Why TV’s Brainiest Characters are Still Obsessed With Harvard
From Rory of ‘Gilmore Girls’ to Mandy of ‘Prom Pact’, it’s Harvard or bust
The movie Prom Pact, about high school students fretting about the prom, debuted on Disney Channel March 30, and starts on Disney Plus March 31. The main character, Mandy, for her part, thinks more about getting into Harvard than going to the prom.
If you think you’ve seen a main character obsessed with going to Harvard before, you probably have. Rory from Gilmore Girls spoke endlessly of getting into Harvard, often from a bedroom decked out in Harvard posters. Her frenemy at Chilton Preparatory School, Paris, was perhaps even more obsessed with Harvard. In Legally Blonde, Reese Witherspoon’s Elle Woods sees getting into Harvard Law as the only way to win back boyfriend Warner.
Other Harvard grads in the scripted TV world include Rebecca from Crazy Ex-Girlfriend, Thurston Howell III from Gilligan’s Island, Miranda from Sex and the City and Frasier Crane from Cheers and Frasier.
Back in 2018, the Harvard Crimson wrote in “Hollywood’s Harvard Problem,” “Viewers find movies and shows infused with the Harvard brand name so compelling because a character’s ability to attend Harvard marks them as having a superhuman affinity for rising above their circumstances. Elle Woods graduates at the top of her class, and viewers rejoice because she’s intellectually surpassed the ex-boyfriend for which she was much too good. Though she ends up choosing Yale, Rory Gilmore is accepted to Harvard, fulfilling a lifelong dream after overcoming a pitiable start at an academically rigorous private school. More importantly, both do so relatively unscathed. Rory and Elle both struggle, but their Harvard storylines culminate with them giving graduation speeches to their classmates.”
While Harvard serves as a shorthand for the best of the best in education, and a character who’s scary-smart, one wonders if some other colleges deserve to be obsessed over by these aspiring characters. Like Stanford, or Yale, or perhaps even a respectable state school. US News & World Report, for its part, had Princeton at No. 1 in 2022-2023 and MIT at No. 2, with Harvard, Stanford and Yale tied for No. 3.
I’ve seen a few articles about how high school students are not as obsessed with top-notch, and very expensive, colleges as they used to be. The so-called Varsity Blues scandal, which saw wealthy people, some of them famous (Felicity Huffman, Lori Loughlin), bend and break the rules to get their children into elite schools, turned some students off the Herculean efforts to get into the most prestigious colleges. Others see it as not worth the exorbitant tuition.
“This generation–Generation Z, Generation Alpha–has been discouraged from higher education being the be-all and end-all,” said Linda Ong, founder and CEO of consulting firm Cultique.
High schoolers are less interested in college in general. Undergraduate enrollment dropped 8% from 2019 to 2022, reported PBS NewsHour. “At worst, it could signal a new generation with little faith in the value of a college degree,” it said. “At minimum, it appears those who passed on college during the pandemic are opting out for good. Predictions that they would enroll after a year or two haven’t borne out.”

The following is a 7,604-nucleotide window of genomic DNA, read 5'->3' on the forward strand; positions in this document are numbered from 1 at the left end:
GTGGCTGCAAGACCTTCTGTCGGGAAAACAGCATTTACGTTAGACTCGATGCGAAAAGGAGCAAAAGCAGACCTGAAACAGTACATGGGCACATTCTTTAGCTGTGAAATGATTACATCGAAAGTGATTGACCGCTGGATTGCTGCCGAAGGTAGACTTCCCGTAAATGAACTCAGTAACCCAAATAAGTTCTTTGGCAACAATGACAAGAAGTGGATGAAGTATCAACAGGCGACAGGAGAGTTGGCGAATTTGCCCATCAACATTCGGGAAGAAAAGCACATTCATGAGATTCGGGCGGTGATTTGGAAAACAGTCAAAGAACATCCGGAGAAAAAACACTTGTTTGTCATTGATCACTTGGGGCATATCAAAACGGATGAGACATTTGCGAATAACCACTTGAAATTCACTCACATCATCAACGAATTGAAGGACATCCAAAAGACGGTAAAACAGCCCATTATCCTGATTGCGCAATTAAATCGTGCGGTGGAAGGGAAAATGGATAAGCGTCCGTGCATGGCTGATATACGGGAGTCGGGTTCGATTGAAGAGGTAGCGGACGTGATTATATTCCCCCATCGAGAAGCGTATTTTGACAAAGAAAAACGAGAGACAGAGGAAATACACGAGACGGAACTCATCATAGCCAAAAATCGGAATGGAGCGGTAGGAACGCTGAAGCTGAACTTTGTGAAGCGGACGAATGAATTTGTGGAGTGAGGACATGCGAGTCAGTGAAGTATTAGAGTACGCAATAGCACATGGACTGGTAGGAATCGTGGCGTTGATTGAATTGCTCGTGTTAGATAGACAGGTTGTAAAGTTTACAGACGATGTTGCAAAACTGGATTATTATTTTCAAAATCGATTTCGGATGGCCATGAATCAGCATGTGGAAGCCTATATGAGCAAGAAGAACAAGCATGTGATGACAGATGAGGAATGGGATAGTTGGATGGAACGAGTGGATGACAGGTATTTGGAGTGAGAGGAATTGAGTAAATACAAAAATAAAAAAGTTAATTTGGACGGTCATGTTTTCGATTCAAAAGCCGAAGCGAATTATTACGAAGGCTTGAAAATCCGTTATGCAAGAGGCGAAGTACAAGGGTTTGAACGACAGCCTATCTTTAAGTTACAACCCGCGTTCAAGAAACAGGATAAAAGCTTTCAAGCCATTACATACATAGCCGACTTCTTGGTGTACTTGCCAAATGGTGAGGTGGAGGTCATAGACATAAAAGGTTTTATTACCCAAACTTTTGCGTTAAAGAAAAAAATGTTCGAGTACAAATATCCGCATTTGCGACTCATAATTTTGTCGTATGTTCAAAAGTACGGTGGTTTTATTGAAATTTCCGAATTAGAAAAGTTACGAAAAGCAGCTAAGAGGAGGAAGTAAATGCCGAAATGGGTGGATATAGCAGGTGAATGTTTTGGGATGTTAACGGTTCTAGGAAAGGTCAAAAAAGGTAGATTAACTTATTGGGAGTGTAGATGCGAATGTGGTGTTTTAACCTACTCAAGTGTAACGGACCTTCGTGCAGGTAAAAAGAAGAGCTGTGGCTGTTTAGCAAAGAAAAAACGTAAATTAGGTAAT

Julie Bowen, an executive producer on Prom Pact, said the producers got a note from Disney during development, saying, why Harvard, why does Harvard matter? Bowen, who played Claire on Modern Family, said Mandy’s dream is to learn from a specific professor who is based on a Harvard one, but who has been fictionalized to make it more “Disney friendly” and legally sound. “There are these wonderful professors and wonderful programs you can only access at certain schools,” said Bowen, herself a Brown grad. “This happens to be one that is at Harvard. That is the Why Harvard? of it all.”
Mandy, who is played by Peyton Elizabeth Lee, explains to her guidance counselor why she’s obsessed with Harvard: “Because Harvard is the best school in the world. And Harvard is where my hero, development economist, Dr. Ingrid Downs, went. And Harvard is where she is a tenured professor.”
Mandy added that Dr. Downs “mentors young women like me who want to change the world for the better.”
Bowen said Harvard continues to be an effective shorthand for screenwriters and producers. “Harvard still stands for something worldwide,” she said. “It’s a brand name that people strive for. When you’re trying to shortcut that kind of excellence, it’s a great brand name to use.”
Alas, Mandy finds out she’s on the waiting list at Harvard. “It’s over,” she said to Ben, played by Milo Manheim. “Harvard, Dr. Downs, saving the world, my life–it’s over.”
She added, “Harvard was supposed to be the place. My place!”
Mandy crashes into her guidance counselor’s office to tell her she’s on the waiting list.
“Maybe it’s finally time to start to discuss backup schools,” the counselor, played by Margaret Cho, said.
But Mandy’s not hearing it. She devises an elaborate scheme that involves tutoring the star athlete and heartthrob in her grade, who’s father is a senator, and Harvard grad.
Does it work? Does Mandy get in?
You have to watch Prom Pact to find out. ■
Broadcasting & Cable Newsletter
The smarter way to stay on top of broadcasting and cable industry. Sign up below
Michael Malone, senior content producer at B+C/Multichannel News, covers network programming, including entertainment, news and sports on broadcast, cable and streaming; and local broadcast television. He hosts the podcasts Busted Pilot, about what’s new in television, and Series Business, a chat with the creator of a new program, and writes the column “The Watchman.” He joined B+C in 2005. His journalism has also appeared in The New York Times, The Philadelphia Inquirer, Playboy and New York magazine.
By Jens Koerner